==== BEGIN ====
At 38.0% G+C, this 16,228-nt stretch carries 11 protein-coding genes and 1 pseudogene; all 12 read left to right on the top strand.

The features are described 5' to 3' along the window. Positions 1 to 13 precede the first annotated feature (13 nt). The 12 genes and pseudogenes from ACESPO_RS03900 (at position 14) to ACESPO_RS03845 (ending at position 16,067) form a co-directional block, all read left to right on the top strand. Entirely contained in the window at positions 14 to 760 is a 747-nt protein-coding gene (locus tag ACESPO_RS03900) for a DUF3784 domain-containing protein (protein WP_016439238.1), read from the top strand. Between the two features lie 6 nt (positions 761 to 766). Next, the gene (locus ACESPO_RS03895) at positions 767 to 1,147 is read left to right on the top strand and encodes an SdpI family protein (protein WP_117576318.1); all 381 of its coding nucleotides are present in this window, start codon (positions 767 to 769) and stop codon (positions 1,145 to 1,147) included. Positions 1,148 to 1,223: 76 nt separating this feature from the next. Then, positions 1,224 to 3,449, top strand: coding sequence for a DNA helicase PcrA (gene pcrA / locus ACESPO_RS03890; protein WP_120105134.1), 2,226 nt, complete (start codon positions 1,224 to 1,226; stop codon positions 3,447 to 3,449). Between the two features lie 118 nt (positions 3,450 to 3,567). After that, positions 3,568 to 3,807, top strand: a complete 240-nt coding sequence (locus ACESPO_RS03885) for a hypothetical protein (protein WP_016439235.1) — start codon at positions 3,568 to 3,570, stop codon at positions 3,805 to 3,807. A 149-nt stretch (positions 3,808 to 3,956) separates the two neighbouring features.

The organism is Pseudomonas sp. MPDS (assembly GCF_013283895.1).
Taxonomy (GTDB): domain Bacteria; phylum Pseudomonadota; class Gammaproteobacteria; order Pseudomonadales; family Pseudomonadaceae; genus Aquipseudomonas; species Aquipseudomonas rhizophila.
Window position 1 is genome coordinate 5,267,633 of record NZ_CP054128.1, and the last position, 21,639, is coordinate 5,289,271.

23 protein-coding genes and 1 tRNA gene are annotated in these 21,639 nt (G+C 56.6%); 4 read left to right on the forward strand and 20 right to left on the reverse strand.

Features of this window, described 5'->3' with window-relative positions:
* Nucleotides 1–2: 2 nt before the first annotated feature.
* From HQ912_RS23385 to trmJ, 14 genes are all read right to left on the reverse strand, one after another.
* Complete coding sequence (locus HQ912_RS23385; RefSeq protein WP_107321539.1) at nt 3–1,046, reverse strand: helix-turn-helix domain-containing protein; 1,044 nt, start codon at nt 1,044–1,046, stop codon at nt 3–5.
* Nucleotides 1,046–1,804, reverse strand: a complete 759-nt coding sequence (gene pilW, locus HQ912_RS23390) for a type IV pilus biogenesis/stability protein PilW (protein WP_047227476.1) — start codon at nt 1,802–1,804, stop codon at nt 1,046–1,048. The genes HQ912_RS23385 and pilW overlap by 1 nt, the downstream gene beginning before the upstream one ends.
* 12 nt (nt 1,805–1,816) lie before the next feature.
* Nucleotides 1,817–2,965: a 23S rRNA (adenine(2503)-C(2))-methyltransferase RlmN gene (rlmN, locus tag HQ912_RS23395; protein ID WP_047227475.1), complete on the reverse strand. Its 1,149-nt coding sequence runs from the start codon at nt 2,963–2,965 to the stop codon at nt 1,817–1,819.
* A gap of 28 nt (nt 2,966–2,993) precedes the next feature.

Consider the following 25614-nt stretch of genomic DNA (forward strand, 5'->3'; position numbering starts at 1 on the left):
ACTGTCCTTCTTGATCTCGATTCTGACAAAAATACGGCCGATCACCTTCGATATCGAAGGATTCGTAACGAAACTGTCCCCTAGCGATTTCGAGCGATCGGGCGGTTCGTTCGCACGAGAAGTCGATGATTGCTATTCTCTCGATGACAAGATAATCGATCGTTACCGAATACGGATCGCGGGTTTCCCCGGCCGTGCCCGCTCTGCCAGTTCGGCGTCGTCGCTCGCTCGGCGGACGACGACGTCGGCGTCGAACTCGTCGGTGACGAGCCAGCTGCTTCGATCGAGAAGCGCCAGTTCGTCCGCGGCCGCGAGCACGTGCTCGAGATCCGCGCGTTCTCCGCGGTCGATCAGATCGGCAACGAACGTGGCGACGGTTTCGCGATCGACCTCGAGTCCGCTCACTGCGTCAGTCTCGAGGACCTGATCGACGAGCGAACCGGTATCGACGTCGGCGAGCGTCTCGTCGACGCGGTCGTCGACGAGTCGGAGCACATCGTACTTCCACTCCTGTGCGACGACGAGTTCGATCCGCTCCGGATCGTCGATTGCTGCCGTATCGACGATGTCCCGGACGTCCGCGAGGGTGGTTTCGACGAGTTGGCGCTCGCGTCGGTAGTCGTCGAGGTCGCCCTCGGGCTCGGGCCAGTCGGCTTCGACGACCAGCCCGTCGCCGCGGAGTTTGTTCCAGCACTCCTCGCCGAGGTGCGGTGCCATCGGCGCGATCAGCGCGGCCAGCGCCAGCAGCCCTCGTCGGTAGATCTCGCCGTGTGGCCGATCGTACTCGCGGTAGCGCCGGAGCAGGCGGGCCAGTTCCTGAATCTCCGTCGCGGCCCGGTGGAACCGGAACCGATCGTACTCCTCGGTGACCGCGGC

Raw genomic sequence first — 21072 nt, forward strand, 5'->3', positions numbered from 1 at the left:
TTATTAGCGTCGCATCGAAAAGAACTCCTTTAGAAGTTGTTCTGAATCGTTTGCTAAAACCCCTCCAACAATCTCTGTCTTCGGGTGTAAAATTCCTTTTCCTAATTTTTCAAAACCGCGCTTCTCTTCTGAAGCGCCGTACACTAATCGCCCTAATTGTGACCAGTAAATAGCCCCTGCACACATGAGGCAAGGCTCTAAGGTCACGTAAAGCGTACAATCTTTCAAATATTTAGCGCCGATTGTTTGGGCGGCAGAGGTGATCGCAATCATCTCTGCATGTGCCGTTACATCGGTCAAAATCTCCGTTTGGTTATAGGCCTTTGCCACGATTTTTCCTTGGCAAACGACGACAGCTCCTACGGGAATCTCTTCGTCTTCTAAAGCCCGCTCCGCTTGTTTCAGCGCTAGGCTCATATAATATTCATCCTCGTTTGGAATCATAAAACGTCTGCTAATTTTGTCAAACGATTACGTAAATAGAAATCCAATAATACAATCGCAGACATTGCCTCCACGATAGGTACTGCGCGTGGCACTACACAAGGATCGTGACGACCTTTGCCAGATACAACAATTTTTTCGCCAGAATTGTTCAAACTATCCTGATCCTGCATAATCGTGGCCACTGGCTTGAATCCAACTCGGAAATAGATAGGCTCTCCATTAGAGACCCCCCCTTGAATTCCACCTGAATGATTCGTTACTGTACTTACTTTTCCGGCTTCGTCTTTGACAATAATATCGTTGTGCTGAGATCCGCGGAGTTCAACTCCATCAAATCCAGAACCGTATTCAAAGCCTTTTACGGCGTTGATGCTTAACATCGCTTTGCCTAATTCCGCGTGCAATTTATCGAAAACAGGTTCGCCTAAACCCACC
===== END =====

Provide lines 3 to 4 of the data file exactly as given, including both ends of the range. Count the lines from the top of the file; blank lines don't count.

The organism is Pseudomonas sp. MPDS (assembly GCF_013283895.1).
Taxonomy (GTDB): domain Bacteria; phylum Pseudomonadota; class Gammaproteobacteria; order Pseudomonadales; family Pseudomonadaceae; genus Aquipseudomonas; species Aquipseudomonas rhizophila.